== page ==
Progress on Cocoa & Forests Initiative Company Action Plans

Thirty-one companies have submitted their draft action plans to WCF to be aggregated and shared with the governments of Ghana and Côte d’Ivoire in December, with the aim to publish them by early Feb. Their action plans identify actions they will carry out over the next 5 years (2018-2022) to fulfill their commitments across the three pillars in the Cocoa & Forests Initiative (CFI) Frameworks. As part of this process, the CFI is also identifying activities which companies can collaborate on at a pre-competitive level in order to drive efficiency, impact and scale. The company action plans are aligned with the priorities set out in the National Implementation Plans.

Actions that many companies are prioritizing in their action plans fulfill their commitments across the three pillars in the Cocoa & Forests Initiative.

Under forest protection and restoration examples include:

  • Farm mapping within their direct supply chains. Through mapping the location and the boundaries of the farms, companies can ensure that they are sourcing cocoa from legal farms situated outside of National Parks and protected areas. They are doing this in partnership with the governments to make sure that we are using the most up to date boundary data. See example Cargill
  • Conducting deforestation risk assessments of the areas surrounding the farms – This is a geospatial risk assessment combining satellite imagery and other geographical information to identify where deforestation is or is likely to occur based on land cover and recent land cover changes. With the farm maps, companies can determine if any farms in their sourcing are at risk of encroaching upon surrounding forest areas.  This allows them to prioritize activities and ensure they are engaging effectively with farmers on the ground.
  • Promotion of cocoa agroforestry for restoration– companies are working with farmers to establish tree nurseries and incorporate beneficial tree species in their cocoa farms to provide necessary shade for cocoa production, generate additional income sources (e.g. fruit, timber), provide environmental benefits and increased canopy cover, and promote biodiversity conservation, among other benefits.  Companies are promoting cocoa agroforestry throughout their sourcing areas – in the rural zones and off reserves as well as in the forest classes. See example Chocolats Halba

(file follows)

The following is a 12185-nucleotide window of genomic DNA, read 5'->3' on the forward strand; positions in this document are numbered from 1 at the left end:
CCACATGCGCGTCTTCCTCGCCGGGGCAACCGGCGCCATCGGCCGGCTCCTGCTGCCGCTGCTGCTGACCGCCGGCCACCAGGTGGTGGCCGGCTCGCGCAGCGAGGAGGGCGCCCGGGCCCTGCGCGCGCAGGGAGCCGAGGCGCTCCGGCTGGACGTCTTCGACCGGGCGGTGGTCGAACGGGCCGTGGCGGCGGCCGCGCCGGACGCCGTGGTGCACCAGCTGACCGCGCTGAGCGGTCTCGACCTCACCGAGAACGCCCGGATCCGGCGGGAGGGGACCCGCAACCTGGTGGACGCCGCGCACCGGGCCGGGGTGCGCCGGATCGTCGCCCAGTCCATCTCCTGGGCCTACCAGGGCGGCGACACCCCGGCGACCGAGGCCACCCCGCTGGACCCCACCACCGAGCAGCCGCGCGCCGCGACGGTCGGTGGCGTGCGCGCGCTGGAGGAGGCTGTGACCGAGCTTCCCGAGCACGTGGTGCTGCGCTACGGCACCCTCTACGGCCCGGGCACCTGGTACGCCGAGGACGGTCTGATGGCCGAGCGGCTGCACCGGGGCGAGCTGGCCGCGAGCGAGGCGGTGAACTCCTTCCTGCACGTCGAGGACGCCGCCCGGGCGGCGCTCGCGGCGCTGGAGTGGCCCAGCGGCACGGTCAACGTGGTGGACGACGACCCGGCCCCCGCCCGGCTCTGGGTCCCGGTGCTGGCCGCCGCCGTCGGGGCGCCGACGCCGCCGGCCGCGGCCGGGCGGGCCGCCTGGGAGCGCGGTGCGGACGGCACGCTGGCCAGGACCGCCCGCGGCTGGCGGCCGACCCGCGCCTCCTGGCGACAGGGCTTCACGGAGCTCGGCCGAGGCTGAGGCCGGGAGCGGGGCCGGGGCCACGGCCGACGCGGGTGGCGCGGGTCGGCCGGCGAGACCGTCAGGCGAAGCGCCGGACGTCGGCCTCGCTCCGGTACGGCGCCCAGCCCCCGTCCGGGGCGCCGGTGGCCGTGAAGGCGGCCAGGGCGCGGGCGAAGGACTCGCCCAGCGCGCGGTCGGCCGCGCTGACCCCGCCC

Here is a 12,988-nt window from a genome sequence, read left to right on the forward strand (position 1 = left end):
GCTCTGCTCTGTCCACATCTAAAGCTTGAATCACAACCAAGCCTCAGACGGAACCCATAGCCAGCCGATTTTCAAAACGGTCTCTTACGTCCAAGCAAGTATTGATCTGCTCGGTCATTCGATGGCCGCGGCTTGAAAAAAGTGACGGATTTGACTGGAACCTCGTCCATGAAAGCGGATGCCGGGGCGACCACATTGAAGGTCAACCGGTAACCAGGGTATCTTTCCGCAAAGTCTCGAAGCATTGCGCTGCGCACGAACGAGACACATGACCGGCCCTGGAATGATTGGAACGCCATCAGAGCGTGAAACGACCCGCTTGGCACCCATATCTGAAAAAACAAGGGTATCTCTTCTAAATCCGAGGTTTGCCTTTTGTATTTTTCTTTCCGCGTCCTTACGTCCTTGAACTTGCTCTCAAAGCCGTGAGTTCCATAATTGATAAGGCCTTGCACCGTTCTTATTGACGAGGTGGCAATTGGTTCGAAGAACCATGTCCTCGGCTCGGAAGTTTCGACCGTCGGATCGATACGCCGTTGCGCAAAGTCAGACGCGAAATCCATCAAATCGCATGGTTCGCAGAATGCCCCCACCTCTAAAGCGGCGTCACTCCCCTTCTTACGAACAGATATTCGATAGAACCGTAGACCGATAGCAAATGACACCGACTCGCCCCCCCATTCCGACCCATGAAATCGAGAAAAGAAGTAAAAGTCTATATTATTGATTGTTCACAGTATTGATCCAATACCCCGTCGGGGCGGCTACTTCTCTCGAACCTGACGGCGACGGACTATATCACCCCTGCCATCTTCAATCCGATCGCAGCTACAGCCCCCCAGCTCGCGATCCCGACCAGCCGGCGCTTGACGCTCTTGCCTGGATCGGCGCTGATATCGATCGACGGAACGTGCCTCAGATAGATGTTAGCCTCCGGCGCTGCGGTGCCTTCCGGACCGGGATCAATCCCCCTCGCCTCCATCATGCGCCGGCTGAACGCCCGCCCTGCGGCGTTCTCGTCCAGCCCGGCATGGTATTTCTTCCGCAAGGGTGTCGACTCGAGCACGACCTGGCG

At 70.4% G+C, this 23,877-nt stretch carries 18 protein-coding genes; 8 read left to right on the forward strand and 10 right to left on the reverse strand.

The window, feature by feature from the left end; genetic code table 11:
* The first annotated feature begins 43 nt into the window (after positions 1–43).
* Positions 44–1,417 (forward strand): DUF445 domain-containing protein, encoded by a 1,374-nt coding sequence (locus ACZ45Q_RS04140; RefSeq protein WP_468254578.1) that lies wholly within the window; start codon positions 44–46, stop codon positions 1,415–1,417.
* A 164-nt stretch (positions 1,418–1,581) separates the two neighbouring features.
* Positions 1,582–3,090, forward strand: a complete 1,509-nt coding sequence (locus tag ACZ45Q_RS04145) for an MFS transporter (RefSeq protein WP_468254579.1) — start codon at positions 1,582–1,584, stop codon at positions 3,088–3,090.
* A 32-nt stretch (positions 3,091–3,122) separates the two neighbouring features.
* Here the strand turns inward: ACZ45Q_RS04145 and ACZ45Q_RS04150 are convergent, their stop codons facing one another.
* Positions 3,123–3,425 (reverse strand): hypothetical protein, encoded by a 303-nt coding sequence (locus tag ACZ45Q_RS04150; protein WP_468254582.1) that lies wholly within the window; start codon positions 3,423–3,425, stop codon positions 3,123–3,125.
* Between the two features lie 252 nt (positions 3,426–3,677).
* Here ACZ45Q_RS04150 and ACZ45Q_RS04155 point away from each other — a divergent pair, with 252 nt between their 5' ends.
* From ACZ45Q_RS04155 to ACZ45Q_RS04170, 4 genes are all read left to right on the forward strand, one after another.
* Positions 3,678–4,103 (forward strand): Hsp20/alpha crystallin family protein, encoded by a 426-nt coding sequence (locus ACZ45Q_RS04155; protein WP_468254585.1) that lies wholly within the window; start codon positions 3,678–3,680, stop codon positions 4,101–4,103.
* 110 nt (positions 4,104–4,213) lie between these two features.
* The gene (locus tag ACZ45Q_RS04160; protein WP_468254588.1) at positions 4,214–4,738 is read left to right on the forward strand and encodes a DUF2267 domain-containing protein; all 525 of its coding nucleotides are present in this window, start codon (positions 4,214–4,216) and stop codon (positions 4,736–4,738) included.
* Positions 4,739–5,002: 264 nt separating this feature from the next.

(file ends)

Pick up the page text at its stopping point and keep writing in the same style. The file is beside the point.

• Developing financial mechanisms for forest protection and restoration. See example of payment for ecosystem services with Mondelez

Under productivity and livelihoods examples include:

  • Companies are working with farmers to “grow more cocoa on less land” in the rural zones and off reserves through farmer training and the provision of improved planting material
  • Promoting cocoa agroforestry with a focus on sustainable cocoa production and diversified income generations, in addition to the restoration benefits listed above. See example Cemoi

Under social inclusion examples include:

  • Sensitizing communities about forest conservation and working with communities to develop forest restoration and protection programs.